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results. Among these were the improvement of the breeds of domestic animals, the invention of many useful implements of husbandry, and the introduction of new methods of culture. In 1841, a new effort was put forth by the legislature. An appropriation was made of eight thousand dollars annually, for five years, to the State Agricultural Society, the American Institute of New York, and societies in the other counties in the state; on condition, however, that they should respectively devote to the improvement of agriculture, funds, otherwise acquired, equal to the sums contributed from the treasury. The effects of this beneficent law are already seen in the interesting volume containing the transactions of the state agricultural societies for 1841, in the general attention to agricultural science, and in the annual exhibitions and fairs of the state agricultural society, and the several county associations.
Agricultural journals also, recently established, have contributed much to the promotion of that important object. Among those in this state which have exerted the most efficient influence, the Ploughboy, by Solomon Southwick, the Cultivator, to which the late Jesse Buel assiduously devoted the energies of his philosophic mind, and the Genesee Farmer, edited for many years by Luther Tucker and Willis Gaylord, and now conducted with equal ability by IIenry Coleman, have been eminently successful. These journals have not merely diffused information concerning the processes of agriculture, but they have assigned to the farmer his proper position and just influence in society, and shown him the importance of intellectual acquirement. They have elevated the occupation in popular respect to the dignity of a profession, and it is no longer regarded as one of toilsome service, but as one of true honor, enjoyment, and usefulness. Here too, as in Europe, agriculture has advantages from a more intimate connection with science. To Sir Humphrey Davy belongs the honor of making chemistry subservient to the art. It now seems strange indeed, that while every process in the growth of plants, from their germination to their maturity, is purely the result of chemical action, scarcely an inquiry was bestowed upon the development of that action, until it engaged the attention of that philosopher. Davy was followed by that more profound investigator, Chaptal, and he by Liebig and Johnston. The works of those authors, together with Dana's volume on manures, which is of even greater practical usefulness, have now attained very general circulation; and though they contain many theories which have yet to undergo the test of more accurate investigation, they have already opened to our citizens a new and most interesting department of science. The district-school library has afforded facilities for introducing our farmers, in every school-district in the state, to an intimate acquaintance with all that is valuable in these works.
An opinion generally prevails that production is altogether greater in Great Britain than here, in proportion to the quantity of improved land, and to population. The number of improved acres of land in the state of New York is ten millions ;* in Great Britain, ninety-eight millions. This state annually produces thirty-nine millions of bushels of wheat, barley, oats, and rye. Great Britain produces two hundred and sixty-two millions. New York produces two millions of cattle, and five millions three hundred and eighty-one thousand sheep. Great Britain produces ten millions of cattle, and forty-four millions of sheep. It thus appears that New York is more productive, in proportion to the quantity of improved land, than Great Britain. The comparison, however, would not hold good if instituted with the strictly agricultural districts of England. The United States produces an average of eighteen and a half bushels of grain for each person, while Great Britain produces in the proportion of twelve bushels for each person. But it must be remembered, that in addition to the grains which have been already mentioned, and which are common to both countries, the United States has a bread crop consisting of four hundred millions of bushels of Indian corn, of which the state of New York produces eleven and a half millions, while Great Britain has no corresponding crop adapted to human sustenance. The United States produces twenty-one millions of swine, a larger number than is to be found in all Europe. Of these, two millions are produced in this state; and this, compared with similar productions in Great Britain, increases the proportion of this state in productions adapted to human sustenance. It may be useful to place on record for future reference, as well as to excite attention to the importance of agricultural statistics, an account of the annual productions of the state as derived from the recent census, which, although not altogether reliable for accuracy, is still the nearest approximation to the truth that can be made:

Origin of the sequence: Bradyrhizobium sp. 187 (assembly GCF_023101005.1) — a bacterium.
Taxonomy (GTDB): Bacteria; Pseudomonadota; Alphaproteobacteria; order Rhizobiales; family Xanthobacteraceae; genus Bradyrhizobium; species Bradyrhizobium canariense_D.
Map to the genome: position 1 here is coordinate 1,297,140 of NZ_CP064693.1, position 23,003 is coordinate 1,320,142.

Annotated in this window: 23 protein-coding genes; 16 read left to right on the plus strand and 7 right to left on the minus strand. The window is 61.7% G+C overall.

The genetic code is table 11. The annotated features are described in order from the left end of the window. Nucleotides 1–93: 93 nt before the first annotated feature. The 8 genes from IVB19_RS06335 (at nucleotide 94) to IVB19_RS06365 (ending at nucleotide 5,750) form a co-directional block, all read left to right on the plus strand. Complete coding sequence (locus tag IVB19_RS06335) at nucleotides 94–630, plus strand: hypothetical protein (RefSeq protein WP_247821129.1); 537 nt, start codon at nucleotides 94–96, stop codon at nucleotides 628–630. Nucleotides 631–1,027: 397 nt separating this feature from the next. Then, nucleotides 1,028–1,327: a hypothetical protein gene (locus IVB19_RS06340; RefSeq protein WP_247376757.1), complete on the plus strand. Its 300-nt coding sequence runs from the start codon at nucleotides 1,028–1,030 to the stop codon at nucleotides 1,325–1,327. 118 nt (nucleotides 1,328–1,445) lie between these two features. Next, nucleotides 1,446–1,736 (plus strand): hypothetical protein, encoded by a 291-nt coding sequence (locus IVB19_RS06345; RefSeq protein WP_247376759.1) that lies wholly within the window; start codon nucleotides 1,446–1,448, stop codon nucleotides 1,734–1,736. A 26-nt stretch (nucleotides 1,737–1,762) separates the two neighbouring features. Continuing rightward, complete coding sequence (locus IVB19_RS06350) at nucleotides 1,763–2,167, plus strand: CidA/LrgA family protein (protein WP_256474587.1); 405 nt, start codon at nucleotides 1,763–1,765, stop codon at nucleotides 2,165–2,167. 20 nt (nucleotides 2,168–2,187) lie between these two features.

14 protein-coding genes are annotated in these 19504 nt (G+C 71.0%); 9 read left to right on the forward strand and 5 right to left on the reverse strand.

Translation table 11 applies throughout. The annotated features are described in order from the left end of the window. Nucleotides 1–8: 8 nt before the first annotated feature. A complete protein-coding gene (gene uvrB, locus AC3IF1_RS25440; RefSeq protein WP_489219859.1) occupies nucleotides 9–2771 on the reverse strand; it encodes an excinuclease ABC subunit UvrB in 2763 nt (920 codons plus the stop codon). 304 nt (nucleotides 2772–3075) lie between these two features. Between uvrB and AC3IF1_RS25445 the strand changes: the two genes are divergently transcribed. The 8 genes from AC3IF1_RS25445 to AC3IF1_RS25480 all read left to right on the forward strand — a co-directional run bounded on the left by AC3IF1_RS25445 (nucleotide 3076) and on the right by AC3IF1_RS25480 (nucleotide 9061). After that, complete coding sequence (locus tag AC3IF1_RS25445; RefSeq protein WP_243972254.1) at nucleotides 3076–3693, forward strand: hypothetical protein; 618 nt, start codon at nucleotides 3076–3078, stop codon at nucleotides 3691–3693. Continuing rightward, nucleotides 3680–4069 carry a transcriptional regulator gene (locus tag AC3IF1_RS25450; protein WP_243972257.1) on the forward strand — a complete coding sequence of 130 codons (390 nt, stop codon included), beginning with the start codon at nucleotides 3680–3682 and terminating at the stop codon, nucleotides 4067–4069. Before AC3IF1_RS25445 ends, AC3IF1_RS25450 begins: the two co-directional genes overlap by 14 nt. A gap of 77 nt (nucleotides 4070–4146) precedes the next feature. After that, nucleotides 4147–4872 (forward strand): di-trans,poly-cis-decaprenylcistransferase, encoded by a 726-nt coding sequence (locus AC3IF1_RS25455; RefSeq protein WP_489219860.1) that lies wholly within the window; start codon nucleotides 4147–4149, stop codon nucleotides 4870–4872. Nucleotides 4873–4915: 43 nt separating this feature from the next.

* In 1850, the number of improved acres was 12,285,077.--Ed.
If, in a survey of the progress and present condition of agriculture, we find in it many errors of theory to condemn, and many absurd prejudices and practices to be removed, we also find grounds to hope for its continual advancement. It is a science which appeals to us not merely by our desire to increase the public wealth, enlarge the public intelligence, and elevate the standard of public virtue, but also as the surest guaranty for the perpetuity of that policy of peace and domestic contentment which is indispensable to the existence of democratic institutions.